cost driver for Colonial Cookies, Inc. because it may not be the
activity that drives variable overhead. A good indication of this
situation is shown in the variance analysis. The direct-labor
efficiency variance is favorable, while the variable-overhead
spending variable is unfavorable. Another problem is that baking

18-56
requires considerably more power than mixing does; this
difference could distort product costs.

2b. ABC may solve the problems described in requirement 2(a) and
therefore is an alternative that management should consider.
Since direct labor does not seem to have a direct cause-and-
effect relationship with variable overhead, the company should
try to identify the activity or activities that drive variable
overhead. If the same proportion of these activities is used in all
of Colonial’s products, then ABC may not be beneficial. However,
if the products require a different mix of these activities, then
ABC could be beneficial.

18-57
CHAPTER 12 - Responsibility Accounting, Quality
Control, and Environmental Cost Management

QUESTION 12-27
Private environmental costs are environmental costs borne by a
company or individual.
Social environmental costs are environmental costs borne by the
public at large.
Visible environmental costs are costs that are clearly identified
as environmental costs.
Hidden environmental costs are caused by environmental issues,
but are not identified as such.
Monitoring costs: costs of monitoring the production process to
determine if pollution is created.
Abatement costs are costs incurred to reduce or eliminate
pollution.
On-site remediation costs are costs of reducing or eliminating
the discharge into the environment of pollutants that have been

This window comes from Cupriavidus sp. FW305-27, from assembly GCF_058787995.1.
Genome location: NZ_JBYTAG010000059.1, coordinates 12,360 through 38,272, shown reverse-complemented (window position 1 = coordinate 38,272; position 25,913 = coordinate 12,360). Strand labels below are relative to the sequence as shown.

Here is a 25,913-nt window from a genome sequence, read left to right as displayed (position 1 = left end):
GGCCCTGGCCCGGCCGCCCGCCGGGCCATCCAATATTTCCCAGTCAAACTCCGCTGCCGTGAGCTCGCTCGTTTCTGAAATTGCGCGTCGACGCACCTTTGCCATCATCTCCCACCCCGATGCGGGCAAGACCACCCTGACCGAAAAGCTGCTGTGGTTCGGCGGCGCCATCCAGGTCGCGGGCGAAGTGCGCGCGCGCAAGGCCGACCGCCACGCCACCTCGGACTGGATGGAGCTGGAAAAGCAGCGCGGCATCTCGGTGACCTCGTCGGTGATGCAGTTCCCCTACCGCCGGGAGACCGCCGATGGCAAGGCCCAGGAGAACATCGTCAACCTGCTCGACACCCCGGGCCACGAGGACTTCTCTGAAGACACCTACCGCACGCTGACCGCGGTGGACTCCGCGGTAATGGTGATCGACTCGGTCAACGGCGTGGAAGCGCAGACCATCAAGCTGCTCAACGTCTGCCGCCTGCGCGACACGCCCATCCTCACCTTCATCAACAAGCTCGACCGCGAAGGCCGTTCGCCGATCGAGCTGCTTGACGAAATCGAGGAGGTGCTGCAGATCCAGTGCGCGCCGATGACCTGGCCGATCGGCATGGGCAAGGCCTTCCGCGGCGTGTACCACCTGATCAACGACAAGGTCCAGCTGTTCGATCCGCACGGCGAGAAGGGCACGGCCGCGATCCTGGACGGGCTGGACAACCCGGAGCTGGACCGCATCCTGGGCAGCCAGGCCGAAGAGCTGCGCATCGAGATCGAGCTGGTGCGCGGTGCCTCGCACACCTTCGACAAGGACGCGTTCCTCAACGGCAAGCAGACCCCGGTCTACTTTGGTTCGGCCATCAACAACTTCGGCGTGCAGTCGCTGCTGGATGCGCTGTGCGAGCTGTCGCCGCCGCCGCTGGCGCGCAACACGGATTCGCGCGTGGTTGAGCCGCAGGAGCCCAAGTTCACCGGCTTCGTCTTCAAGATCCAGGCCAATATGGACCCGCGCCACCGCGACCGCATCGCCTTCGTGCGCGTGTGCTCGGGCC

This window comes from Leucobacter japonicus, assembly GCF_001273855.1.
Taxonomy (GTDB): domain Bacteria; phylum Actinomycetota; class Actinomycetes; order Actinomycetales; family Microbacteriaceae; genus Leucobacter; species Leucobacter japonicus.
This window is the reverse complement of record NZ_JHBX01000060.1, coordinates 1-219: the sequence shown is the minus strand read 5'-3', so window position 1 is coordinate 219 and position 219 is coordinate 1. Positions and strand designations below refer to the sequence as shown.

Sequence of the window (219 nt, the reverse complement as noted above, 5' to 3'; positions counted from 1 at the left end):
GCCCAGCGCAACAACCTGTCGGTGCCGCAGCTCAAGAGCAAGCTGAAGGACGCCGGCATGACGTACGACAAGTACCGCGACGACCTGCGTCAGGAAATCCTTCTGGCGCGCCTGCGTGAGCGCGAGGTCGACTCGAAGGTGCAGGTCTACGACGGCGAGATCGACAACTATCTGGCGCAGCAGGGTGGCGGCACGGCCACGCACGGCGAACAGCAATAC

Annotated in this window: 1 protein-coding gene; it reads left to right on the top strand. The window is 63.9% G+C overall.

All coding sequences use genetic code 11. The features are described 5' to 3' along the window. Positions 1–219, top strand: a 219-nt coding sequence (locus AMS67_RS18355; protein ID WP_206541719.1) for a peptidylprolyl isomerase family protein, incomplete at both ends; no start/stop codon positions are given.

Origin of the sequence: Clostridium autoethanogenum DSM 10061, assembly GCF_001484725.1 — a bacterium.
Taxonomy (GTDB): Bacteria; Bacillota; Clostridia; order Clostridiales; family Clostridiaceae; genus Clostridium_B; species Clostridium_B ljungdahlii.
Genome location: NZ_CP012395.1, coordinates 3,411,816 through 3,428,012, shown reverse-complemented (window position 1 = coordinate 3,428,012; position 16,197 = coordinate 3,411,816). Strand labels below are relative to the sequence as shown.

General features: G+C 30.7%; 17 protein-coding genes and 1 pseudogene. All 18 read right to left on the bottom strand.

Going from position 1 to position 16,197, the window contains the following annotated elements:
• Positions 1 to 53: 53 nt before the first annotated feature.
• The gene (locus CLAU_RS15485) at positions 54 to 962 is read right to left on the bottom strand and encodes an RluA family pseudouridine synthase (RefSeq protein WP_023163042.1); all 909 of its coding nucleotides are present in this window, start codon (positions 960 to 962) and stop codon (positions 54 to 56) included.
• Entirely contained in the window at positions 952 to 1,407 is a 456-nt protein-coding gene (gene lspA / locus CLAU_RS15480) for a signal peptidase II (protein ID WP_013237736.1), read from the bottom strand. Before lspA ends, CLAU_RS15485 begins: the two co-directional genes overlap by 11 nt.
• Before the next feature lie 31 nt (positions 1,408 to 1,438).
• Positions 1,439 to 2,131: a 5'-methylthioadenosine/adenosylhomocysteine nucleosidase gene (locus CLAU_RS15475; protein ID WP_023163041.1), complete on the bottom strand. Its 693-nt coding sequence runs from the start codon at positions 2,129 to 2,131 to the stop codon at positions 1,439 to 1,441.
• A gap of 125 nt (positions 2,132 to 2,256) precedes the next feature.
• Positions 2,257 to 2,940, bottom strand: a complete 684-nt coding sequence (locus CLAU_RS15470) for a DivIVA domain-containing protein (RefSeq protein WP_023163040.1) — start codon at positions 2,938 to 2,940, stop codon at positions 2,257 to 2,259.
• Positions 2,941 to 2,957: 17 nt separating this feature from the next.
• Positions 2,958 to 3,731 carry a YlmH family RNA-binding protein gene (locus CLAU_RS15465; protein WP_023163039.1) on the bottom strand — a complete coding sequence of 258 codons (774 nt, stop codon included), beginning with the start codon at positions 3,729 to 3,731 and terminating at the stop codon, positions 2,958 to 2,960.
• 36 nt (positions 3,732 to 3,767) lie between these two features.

generated in the production process.
Off-site remediation costs are costs of reducing or eliminating
pollutants from the environment after they have been
discharged.

QUESTION 12-28
End-of-pipe strategies: Under this approach, a company
produces a pollutant and cleans it up before discharging it into
the environment.
Process improvement strategies: Under this approach,
companies modify products or production processes to produce
little or no pollution, or recycle wastes internally.
Prevention strategies: Companies do not generate any pollutants
in the first place.

EXERCISE 12-30 (10 MINUTES)


(1) Orange juice factory: Cost center or profit center.
(2) College of engineering at a university: Profit center.

18-58
(By designating the college of engineering as a profit center,
this subunit is encouraged to generate research grants and
to operate effectively. The term "profit center" is used in a
slightly different way here. No subunit in a university really
makes a profit. However, treating the college of engineering
like a profit center means that its management will have
considerable authority in managing the subunit's revenues
and expenses.)